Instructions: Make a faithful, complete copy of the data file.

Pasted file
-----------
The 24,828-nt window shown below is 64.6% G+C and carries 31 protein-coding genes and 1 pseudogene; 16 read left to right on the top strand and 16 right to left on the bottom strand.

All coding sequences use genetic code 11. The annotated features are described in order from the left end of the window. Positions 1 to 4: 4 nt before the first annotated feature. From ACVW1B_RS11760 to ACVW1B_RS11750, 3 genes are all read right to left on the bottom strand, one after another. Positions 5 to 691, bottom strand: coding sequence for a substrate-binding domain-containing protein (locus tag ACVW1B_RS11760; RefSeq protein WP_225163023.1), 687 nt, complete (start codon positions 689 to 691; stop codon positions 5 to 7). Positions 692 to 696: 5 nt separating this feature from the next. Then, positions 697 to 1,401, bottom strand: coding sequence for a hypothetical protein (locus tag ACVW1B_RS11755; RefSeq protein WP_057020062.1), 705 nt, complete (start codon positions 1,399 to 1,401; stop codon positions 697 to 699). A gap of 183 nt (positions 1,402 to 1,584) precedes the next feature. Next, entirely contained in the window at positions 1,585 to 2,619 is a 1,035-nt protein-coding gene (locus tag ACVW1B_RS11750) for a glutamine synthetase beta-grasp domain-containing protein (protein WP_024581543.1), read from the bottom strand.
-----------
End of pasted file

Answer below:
The 24,828-nt window shown below is 64.6% G+C and carries 31 protein-coding genes and 1 pseudogene; 16 read left to right on the top strand and 16 right to left on the bottom strand.

All coding sequences use genetic code 11. The annotated features are described in order from the left end of the window. Positions 1 to 4: 4 nt before the first annotated feature. From ACVW1B_RS11760 to ACVW1B_RS11750, 3 genes are all read right to left on the bottom strand, one after another. Positions 5 to 691, bottom strand: coding sequence for a substrate-binding domain-containing protein (locus tag ACVW1B_RS11760; RefSeq protein WP_225163023.1), 687 nt, complete (start codon positions 689 to 691; stop codon positions 5 to 7). Positions 692 to 696: 5 nt separating this feature from the next. Then, positions 697 to 1,401, bottom strand: coding sequence for a hypothetical protein (locus tag ACVW1B_RS11755; RefSeq protein WP_057020062.1), 705 nt, complete (start codon positions 1,399 to 1,401; stop codon positions 697 to 699). A gap of 183 nt (positions 1,402 to 1,584) precedes the next feature. Next, entirely contained in the window at positions 1,585 to 2,619 is a 1,035-nt protein-coding gene (locus tag ACVW1B_RS11750) for a glutamine synthetase beta-grasp domain-containing protein (protein WP_024581543.1), read from the bottom strand.